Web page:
For several reasons, it can be stated that capital punishment for juvenile offenders is justified. One reason is the increasing number of criminal activities and growing violence among children and adolescents. Such steady rise of juvenile offenders leads to the assumption that they are beyond redemption. Today scholars are stating “that attitudes about crimes are complex; they are not measured accurately through the one-item questions that often appear in national opinion polls” (Moon et al., 679). There are innumerous instances where children and adolescents have committed serious crimes like rape, murder, inhuman torture and so on. Although it is true that most children are not criminal minded, it can nevertheless be argued that when such offences are committed by children, the society begins to look for answers like their upbringing, education, social and economic status thereby deviating from the fact that they have committed a grave crime that requires equally harsh punishment. Most of the times, those who are against capital punishment state that it is an irreversible form of punishment which means there is a risk that an innocent person may be provided the death sentence. However, supporters of death sentence for juvenile offenders claim that “there are enough safeguards in the criminal justice system to avoid executing innocent persons” (Joseph, 114).
Criticisms against the issue
The general public opinion is that children, especially those who are below the age of 18, do not think and act as adults. Therefore criminal law focuses on making children aware of the consequences of bad actions and tries to protect them, if they make wrong choice, by providing them another chance. Treating children separate from adults, the former are not allowed to vote, join the military force and many other fields. However, many states in the United States support capital punishment for those criminals who have committed crimes before the age of 18. Today, US Supreme Court has prohibited execution for crimes committed at or below the age of fifteen. The underlying perspective is that “while adolescents can and should be held accountable for their actions, new scientific information demonstrates that they can not fairly be held accountable to the same extent as adults” (“Juveniles and the Death Penalty”). Medical science states that proper cognitive development does not finish before adulthood resulting in adolescents often reacting harshly on impulse and easily making wrong judgement of right and wrong. Thus, these children often remain unaware of the consequences of their action. From a psychologist’s perspective, children and adolescents are more vulnerable towards peer pressure than their adult counterparts. Since their views can be easily modulated due to their undeveloped cognitive skills, therefore peer influence can easily provoke them to step beyond their normal behavioral boundaries. Since, children are not developed in their thinking process therefore they can be easily manipulated by other hardcore criminals to commit crimes. Often their innocence or lack of understanding is taken advantage of during the investigation of a criminal case. Children can easily be threatened or coerced to admit in court doing certain crimes which they actually have not committed. Since the objective of any criminal justice system is to “give the harshest punishment to the worst offender”, therefore juveniles, because of their emotional immaturity, are considered as capable of reformation and so they are not considered as incorrigible offenders (“Juveniles and the Death Penalty”).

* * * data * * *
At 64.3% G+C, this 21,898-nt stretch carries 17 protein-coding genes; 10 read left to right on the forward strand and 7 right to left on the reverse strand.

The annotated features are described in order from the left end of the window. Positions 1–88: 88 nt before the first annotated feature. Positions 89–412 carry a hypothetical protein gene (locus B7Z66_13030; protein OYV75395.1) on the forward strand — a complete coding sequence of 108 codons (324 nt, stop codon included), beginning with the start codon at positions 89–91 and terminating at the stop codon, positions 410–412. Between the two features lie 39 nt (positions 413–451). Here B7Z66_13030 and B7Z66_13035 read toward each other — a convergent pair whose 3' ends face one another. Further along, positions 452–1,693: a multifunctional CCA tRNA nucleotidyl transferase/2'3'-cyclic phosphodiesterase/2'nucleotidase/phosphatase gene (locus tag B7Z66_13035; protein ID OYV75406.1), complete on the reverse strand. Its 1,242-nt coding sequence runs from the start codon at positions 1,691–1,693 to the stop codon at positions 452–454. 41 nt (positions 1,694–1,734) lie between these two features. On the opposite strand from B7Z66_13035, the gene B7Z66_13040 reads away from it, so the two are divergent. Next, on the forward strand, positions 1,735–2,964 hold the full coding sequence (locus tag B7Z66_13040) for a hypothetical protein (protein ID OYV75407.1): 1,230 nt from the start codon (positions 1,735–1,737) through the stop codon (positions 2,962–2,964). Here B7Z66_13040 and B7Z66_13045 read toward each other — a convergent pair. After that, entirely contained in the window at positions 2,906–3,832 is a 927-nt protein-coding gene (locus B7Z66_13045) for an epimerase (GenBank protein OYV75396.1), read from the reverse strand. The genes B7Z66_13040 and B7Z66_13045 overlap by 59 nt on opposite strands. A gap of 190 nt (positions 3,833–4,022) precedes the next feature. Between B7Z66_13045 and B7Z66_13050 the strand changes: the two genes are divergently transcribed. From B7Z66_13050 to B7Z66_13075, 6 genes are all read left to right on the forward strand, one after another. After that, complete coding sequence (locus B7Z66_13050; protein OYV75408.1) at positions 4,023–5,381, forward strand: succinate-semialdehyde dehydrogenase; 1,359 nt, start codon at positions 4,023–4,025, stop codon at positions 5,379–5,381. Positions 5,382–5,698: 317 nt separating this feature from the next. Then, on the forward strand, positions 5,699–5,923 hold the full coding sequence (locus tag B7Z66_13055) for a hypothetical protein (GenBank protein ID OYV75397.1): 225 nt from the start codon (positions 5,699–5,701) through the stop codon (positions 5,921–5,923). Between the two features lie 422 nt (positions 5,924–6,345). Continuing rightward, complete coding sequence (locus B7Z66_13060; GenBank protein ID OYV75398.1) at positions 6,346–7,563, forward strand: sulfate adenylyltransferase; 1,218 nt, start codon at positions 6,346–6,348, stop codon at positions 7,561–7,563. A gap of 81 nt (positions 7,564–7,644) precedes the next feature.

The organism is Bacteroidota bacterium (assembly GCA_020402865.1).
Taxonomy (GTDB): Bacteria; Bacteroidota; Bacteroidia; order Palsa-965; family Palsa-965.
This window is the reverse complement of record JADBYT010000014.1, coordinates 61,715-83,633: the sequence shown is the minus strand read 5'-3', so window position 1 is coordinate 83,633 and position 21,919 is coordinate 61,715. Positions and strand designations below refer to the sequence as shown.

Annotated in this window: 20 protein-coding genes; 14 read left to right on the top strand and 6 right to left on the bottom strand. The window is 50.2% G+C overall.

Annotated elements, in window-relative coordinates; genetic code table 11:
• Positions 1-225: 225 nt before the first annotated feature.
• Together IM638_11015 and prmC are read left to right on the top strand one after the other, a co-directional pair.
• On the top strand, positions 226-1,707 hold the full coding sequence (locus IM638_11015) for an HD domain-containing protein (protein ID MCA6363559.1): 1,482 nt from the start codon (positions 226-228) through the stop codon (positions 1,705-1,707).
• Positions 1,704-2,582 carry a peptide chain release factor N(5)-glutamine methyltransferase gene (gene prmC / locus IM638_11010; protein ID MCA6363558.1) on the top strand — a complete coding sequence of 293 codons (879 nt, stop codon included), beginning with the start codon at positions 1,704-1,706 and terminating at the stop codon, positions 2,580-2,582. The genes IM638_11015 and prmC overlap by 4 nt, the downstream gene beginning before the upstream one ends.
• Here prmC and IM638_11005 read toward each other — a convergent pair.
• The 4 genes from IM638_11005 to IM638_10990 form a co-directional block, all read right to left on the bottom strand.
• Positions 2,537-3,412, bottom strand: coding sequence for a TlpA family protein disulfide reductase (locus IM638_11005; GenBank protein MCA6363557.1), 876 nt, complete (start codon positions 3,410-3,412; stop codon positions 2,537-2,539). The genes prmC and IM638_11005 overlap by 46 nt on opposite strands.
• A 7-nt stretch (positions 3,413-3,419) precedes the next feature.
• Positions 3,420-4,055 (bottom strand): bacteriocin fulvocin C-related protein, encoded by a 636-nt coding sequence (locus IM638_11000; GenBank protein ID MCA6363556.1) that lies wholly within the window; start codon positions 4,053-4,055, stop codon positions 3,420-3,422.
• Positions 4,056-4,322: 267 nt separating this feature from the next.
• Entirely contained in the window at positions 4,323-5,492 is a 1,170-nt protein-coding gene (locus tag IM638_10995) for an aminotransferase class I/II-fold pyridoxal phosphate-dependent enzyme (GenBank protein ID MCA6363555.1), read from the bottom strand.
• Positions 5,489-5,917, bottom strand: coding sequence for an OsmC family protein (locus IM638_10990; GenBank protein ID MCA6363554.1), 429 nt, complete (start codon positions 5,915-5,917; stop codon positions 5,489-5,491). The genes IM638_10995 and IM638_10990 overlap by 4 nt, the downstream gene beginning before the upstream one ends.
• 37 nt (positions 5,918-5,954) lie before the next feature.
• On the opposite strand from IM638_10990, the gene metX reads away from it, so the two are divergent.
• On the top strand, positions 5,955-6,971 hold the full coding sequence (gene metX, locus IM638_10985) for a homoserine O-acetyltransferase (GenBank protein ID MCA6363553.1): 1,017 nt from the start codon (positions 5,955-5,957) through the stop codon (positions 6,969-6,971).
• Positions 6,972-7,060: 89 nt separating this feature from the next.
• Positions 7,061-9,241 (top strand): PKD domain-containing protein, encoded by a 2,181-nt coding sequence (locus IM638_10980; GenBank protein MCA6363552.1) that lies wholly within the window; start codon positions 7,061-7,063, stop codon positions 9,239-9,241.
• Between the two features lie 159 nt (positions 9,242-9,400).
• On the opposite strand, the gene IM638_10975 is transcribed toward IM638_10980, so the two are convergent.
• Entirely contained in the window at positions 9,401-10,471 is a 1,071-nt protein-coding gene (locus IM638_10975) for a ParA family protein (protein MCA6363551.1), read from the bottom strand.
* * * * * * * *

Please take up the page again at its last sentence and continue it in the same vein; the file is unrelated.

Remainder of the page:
Considering the growing number of juvenile criminals in every country, it is not easy to support any one view regarding the issue of capital punishment for children. Children are no doubt the future of every society, and their well-being can secure a sound future for any country. When a young person commits a crime, the fault is more on his upbringing. Young children more often than not act out of impulse and therefore capital punishment is often not justified. Focus should be given on helping a child to grow and develop in a suitable environment with adequate attention given by parents and teachers. Rather than giving them death sentences, it is wise to provide them an environment that will not provoke a child to do wrong actions.
Cothern, Lynn. “Juveniles and the Death Penalty”, U.S. Deptt. of Justice. November, 2000, May 13, 2014 from: https://www.ncjrs.gov/pdffiles1/ojjdp/184748.pdf
Joseph, Janice. Black Youth, Delinquency, and Juvenile Justice, Greenwood Publishing Group, 1995
“Juveniles and the Death Penalty”, ACLU. May 11, 2004, May 13, 2014 from: https://www.aclu.org/capital-punishment/juveniles-and-death-penalty
Kalbeitzer, Rachel & Naomi E. Sevin Goldstein “Assessing the ‘evolving standards of decency:’ Perceptions of Capital Punishment for Juveniles”, Behavioral Sciences and the Law, 24.2 (2002) 157-178
Moon, Melissa M. et al. “Putting kids to death: specifying public support for juvenile capital punishment”, Justice Quarterly, 17.4 (2000) 663-684